Finally, while psychologist involvement in torture and national security interrogations more broadly has been the focus of the struggle, this is only a small part of problematic psychological involvement with the national security state. There is a range of other roles for psychologists that are, at a minimum, potentially problematic. The involvement of psychologists in military and intelligence operations, contrasted here with their traditional roles as healthcare providers to military personnel, is a contested area known as “operational psychology.” Included in the field of operational psychology are such activities as developing plans to destroy people’s reputations using false rumors on the Internet; hostage negotiations; research studies in which military service members are falsely led to believe that they are about to die; developing strategies to increase resistance to breaking under torture for military members at high risk of capture; consulting on drone targeting; and personnel selection for high-risk specialties, such as special forces or espionage.

In a series of publications and a workshop involving collaboration with ethicists and members of the military and intelligence community, my colleagues and I have attempted to delineate boundary lines between ethically acceptable and ethically problematic operational psychology roles. One of the principles we used is universality: any activity that is deemed ethical for a US psychologist to conduct must also be deemed ethical for psychologists working for our adversaries. For example, if it were ethical for US psychologists to develop strategies for manipulating voters in other countries, then we have no business crying foul if Russian or Chinese or Iranian psychologists aid their governments to manipulate American voters.

I believe this workshop and other ongoing projects on the ethics of operational psychology are vitally important as we face a future where our profession, aided by new technologies, has ever greater potential to influence psychological processes and behaviors. My colleagues and I believe that these possibilities for manipulation pose dangers to civil society that cannot be ignored. The question of the appropriate activities of operational psychologists is not one for psychologists alone; rather, it is also for society more broadly to determine whether or not we should put limits on the ways that psychological manipulation can be used to harm other people. If society does not address this question, then it will be left solely to psychologists and to the military and intelligence community to decide. That possibility should concern us all.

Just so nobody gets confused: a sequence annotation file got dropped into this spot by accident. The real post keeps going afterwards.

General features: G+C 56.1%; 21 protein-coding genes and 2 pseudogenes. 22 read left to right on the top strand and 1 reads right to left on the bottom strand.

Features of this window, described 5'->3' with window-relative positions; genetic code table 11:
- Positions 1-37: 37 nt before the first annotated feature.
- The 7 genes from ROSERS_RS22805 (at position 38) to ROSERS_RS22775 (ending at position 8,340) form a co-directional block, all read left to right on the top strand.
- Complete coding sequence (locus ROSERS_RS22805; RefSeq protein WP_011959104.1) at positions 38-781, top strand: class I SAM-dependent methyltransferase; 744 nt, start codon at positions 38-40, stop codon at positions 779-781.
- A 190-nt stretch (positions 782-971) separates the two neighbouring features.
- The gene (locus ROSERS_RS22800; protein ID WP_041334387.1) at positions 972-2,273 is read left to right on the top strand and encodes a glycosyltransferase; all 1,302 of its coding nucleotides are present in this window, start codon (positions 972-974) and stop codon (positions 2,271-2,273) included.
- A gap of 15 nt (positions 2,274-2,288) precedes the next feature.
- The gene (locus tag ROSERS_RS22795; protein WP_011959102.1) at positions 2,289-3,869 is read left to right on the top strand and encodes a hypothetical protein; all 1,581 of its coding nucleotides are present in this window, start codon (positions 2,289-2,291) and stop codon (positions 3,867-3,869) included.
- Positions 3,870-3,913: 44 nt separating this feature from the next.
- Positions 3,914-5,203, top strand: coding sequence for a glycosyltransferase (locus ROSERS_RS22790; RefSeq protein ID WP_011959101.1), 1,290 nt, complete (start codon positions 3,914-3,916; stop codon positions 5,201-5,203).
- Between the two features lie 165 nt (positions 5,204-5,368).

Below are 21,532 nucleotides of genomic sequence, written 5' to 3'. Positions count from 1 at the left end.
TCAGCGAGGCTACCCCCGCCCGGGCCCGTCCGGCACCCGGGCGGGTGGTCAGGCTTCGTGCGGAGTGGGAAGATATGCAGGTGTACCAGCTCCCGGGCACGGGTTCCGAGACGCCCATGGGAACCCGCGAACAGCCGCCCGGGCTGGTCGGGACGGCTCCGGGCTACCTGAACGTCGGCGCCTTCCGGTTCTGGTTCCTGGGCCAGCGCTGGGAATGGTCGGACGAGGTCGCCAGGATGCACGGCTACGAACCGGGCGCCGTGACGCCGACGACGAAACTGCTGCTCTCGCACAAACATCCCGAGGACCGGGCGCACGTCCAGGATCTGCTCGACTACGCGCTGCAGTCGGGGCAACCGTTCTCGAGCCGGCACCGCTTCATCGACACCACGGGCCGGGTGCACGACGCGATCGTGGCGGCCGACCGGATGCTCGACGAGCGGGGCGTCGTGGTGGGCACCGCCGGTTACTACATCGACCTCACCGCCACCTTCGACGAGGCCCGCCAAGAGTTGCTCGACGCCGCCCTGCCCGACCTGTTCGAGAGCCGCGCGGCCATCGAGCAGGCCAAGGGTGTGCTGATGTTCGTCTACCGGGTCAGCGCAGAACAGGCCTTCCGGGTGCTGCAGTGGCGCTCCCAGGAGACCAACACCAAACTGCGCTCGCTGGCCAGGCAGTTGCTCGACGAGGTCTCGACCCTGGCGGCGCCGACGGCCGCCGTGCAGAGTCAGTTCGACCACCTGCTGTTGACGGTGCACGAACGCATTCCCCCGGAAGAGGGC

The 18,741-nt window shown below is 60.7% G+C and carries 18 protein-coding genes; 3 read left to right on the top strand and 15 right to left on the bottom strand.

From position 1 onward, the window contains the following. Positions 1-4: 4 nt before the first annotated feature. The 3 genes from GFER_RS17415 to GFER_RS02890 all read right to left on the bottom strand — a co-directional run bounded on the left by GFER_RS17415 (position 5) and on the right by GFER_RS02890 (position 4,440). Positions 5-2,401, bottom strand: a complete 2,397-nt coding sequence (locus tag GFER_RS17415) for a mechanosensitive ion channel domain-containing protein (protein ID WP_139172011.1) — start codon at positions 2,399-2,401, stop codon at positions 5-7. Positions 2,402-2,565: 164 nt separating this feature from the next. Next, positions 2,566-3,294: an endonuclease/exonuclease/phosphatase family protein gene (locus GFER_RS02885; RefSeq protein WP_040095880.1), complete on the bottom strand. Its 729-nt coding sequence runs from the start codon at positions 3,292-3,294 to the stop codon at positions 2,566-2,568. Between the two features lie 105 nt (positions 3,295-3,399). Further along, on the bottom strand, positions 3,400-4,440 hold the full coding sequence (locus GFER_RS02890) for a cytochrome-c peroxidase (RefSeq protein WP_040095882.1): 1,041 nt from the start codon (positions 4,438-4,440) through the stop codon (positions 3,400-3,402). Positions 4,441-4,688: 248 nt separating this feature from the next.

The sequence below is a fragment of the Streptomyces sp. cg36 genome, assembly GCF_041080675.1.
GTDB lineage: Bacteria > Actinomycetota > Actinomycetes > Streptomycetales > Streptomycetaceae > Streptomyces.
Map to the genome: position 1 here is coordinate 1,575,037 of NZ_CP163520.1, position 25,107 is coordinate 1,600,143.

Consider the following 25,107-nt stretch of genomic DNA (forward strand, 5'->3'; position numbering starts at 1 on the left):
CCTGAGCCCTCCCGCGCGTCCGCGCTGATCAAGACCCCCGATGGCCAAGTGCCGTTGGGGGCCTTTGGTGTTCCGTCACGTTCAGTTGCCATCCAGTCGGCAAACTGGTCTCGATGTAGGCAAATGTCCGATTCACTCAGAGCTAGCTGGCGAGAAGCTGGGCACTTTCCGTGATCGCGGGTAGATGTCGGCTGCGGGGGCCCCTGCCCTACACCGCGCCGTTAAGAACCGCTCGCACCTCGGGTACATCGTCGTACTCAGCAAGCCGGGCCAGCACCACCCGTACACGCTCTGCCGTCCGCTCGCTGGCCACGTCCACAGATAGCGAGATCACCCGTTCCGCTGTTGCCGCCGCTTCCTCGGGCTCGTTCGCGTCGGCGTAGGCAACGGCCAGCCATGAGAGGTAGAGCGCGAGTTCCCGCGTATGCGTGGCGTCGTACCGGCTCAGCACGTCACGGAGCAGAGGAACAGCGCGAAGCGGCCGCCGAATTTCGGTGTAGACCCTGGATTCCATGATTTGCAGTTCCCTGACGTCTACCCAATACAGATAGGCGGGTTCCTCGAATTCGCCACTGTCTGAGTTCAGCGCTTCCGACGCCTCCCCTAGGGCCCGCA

I also believe that it is vital for the profession of psychology to learn lessons from the involvement of APA leaders and some of its members in the abusive and otherwise problematic activities of the military and intelligence community post-9/11. This is why I and others have called for a truth commission to create a definitive account of our profession’s involvement with the Bush era interrogation and detention program and to develop a set of Lessons Learned. Further, this commission should present recommendations for how these lessons can be communicated to early career psychologists and future generations of psychologists. After the participation of over 80 institutions (including 44 colleges and universities and 100 behavioral and social scientists) in the CIA’s MKULTRA and related torture and brainwashing research programs was exposed in the 1970s, APA made no effort to learn lessons and communicate them to future generations. As a result, the profession was unprepared to confront the challenges posed by the “War on Terror” post-9/11. We owe it to future generations of psychologists and to the future of our society to not repeat this mistake.

STEPHEN SOLDZ is a psychoanalyst, psychologist, public health researcher, and faculty member at the Boston Graduate School of Psychoanalysis. He edits the Psyche, Science, and Society blog. He is a founder of the Coalition for an Ethical Psychology, one of the organizations working to change American Psychological Association policy on participation in abusive interrogations. He is President-Elect of Psychologists for Social Responsibility [PsySR].